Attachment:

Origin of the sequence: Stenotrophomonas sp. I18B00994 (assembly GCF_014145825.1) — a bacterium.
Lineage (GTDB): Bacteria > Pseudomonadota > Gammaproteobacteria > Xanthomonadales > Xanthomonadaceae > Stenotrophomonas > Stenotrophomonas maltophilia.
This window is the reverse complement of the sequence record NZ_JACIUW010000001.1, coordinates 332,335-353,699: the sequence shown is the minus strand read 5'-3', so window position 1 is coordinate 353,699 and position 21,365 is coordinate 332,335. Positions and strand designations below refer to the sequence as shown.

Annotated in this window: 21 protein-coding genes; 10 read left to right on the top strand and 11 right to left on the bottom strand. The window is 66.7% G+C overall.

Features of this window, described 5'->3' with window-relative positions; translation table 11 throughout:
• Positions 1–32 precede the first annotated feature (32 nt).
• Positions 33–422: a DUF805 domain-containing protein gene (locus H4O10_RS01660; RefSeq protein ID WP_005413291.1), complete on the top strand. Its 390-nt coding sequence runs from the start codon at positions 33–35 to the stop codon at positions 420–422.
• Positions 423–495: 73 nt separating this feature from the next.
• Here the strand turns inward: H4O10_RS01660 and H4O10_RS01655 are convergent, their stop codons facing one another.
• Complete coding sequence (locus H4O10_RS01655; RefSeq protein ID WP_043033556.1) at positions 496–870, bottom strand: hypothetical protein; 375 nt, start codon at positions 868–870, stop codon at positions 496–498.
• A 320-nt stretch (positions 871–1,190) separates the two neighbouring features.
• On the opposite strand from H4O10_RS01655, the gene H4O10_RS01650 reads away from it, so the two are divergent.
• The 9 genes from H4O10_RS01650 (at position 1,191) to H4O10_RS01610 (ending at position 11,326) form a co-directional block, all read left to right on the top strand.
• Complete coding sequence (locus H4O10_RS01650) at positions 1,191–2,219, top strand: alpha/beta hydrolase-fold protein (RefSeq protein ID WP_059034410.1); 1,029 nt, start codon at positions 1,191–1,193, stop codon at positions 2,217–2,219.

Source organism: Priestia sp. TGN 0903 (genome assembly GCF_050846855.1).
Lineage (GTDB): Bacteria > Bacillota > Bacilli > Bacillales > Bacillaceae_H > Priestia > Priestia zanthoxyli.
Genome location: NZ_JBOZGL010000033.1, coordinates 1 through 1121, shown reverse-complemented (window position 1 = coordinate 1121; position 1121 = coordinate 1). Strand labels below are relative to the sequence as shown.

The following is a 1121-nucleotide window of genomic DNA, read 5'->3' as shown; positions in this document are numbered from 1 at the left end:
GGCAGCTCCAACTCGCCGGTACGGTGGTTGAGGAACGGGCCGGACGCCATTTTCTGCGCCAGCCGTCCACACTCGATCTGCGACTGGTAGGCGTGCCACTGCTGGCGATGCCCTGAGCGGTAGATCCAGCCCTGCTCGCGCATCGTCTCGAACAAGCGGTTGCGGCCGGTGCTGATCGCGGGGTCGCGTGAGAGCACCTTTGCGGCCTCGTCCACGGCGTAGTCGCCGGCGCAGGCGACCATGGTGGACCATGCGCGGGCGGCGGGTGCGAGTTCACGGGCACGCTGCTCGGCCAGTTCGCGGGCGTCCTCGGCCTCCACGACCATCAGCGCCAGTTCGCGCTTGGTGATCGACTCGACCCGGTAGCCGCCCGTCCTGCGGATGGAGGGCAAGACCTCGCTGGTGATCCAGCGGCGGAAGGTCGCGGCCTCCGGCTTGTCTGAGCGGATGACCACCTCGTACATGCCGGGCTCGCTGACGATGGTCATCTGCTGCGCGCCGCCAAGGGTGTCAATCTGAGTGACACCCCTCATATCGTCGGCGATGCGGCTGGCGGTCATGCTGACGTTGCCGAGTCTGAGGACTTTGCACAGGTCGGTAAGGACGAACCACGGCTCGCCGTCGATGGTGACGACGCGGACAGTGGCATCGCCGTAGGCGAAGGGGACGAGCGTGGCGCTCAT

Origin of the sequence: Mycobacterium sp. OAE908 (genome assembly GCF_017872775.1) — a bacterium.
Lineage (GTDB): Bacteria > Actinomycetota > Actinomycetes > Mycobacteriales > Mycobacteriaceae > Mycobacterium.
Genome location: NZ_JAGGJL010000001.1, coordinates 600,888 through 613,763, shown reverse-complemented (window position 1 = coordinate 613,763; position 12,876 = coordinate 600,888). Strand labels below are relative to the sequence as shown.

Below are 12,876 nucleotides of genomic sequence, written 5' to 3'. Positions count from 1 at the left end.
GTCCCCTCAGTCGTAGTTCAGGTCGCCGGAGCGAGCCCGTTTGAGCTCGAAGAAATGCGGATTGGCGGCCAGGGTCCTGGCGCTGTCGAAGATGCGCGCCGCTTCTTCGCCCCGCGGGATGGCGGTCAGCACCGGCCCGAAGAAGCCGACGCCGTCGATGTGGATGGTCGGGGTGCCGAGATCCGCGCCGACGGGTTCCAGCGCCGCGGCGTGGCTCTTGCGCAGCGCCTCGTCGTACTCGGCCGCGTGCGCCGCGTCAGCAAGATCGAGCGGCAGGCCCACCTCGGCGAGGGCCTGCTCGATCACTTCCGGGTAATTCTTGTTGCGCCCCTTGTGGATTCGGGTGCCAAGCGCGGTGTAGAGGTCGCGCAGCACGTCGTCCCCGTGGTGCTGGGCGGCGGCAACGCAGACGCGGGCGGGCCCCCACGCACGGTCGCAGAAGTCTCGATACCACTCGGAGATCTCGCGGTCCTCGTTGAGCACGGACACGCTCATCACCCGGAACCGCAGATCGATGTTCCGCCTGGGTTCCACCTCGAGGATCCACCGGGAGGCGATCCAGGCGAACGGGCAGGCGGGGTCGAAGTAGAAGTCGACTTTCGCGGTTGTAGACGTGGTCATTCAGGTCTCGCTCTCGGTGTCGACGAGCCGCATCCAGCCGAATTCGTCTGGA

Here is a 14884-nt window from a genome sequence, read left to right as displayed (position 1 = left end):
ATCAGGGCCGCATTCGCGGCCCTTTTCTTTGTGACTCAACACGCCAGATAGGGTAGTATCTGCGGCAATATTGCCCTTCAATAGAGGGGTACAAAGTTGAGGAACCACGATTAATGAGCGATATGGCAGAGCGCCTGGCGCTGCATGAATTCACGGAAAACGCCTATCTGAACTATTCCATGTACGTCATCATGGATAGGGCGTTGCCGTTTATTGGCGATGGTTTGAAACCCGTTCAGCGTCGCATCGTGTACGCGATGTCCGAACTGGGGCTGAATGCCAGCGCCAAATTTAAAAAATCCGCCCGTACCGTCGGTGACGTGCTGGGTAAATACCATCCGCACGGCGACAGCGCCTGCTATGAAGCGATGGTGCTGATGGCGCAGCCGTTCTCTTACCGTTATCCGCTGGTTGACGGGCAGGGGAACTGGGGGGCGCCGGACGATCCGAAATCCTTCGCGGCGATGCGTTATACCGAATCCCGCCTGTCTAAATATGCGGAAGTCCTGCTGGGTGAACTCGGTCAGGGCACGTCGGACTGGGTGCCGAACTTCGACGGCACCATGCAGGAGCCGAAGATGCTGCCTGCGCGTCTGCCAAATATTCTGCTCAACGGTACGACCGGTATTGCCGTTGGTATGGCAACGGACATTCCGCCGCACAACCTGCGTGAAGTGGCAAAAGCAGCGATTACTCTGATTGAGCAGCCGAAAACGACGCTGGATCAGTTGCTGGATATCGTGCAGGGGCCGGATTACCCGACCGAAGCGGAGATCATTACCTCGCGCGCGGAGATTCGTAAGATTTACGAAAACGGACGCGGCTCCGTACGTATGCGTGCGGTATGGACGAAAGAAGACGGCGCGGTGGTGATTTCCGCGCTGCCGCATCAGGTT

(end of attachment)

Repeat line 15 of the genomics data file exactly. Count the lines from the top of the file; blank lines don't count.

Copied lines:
Source organism: Priestia sp. TGN 0903 (genome assembly GCF_050846855.1).